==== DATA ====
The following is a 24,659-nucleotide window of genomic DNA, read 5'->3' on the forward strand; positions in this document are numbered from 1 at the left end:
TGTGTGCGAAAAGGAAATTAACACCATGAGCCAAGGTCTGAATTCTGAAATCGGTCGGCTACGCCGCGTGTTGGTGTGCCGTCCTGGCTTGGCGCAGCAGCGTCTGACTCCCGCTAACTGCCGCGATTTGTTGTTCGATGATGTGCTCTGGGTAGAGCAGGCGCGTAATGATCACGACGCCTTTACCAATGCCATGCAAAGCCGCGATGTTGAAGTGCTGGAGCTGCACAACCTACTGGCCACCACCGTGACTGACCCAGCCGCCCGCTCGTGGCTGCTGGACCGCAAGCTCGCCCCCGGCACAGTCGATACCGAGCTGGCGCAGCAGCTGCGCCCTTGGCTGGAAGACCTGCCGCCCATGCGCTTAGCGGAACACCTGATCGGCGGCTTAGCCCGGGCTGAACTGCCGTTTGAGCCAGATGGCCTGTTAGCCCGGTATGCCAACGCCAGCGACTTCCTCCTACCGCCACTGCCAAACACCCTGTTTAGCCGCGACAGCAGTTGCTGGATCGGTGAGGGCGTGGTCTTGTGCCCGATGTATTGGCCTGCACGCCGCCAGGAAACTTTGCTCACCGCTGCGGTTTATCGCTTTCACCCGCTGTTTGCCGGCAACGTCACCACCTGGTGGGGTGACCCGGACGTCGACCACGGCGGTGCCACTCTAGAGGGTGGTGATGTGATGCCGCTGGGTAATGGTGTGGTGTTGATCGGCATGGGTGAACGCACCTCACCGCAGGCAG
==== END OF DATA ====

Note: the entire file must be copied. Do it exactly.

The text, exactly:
The following is a 24,659-nucleotide window of genomic DNA, read 5'->3' on the forward strand; positions in this document are numbered from 1 at the left end:
TGTGTGCGAAAAGGAAATTAACACCATGAGCCAAGGTCTGAATTCTGAAATCGGTCGGCTACGCCGCGTGTTGGTGTGCCGTCCTGGCTTGGCGCAGCAGCGTCTGACTCCCGCTAACTGCCGCGATTTGTTGTTCGATGATGTGCTCTGGGTAGAGCAGGCGCGTAATGATCACGACGCCTTTACCAATGCCATGCAAAGCCGCGATGTTGAAGTGCTGGAGCTGCACAACCTACTGGCCACCACCGTGACTGACCCAGCCGCCCGCTCGTGGCTGCTGGACCGCAAGCTCGCCCCCGGCACAGTCGATACCGAGCTGGCGCAGCAGCTGCGCCCTTGGCTGGAAGACCTGCCGCCCATGCGCTTAGCGGAACACCTGATCGGCGGCTTAGCCCGGGCTGAACTGCCGTTTGAGCCAGATGGCCTGTTAGCCCGGTATGCCAACGCCAGCGACTTCCTCCTACCGCCACTGCCAAACACCCTGTTTAGCCGCGACAGCAGTTGCTGGATCGGTGAGGGCGTGGTCTTGTGCCCGATGTATTGGCCTGCACGCCGCCAGGAAACTTTGCTCACCGCTGCGGTTTATCGCTTTCACCCGCTGTTTGCCGGCAACGTCACCACCTGGTGGGGTGACCCGGACGTCGACCACGGCGGTGCCACTCTAGAGGGTGGTGATGTGATGCCGCTGGGTAATGGTGTGGTGTTGATCGGCATGGGTGAACGCACCTCACCGCAGGCAG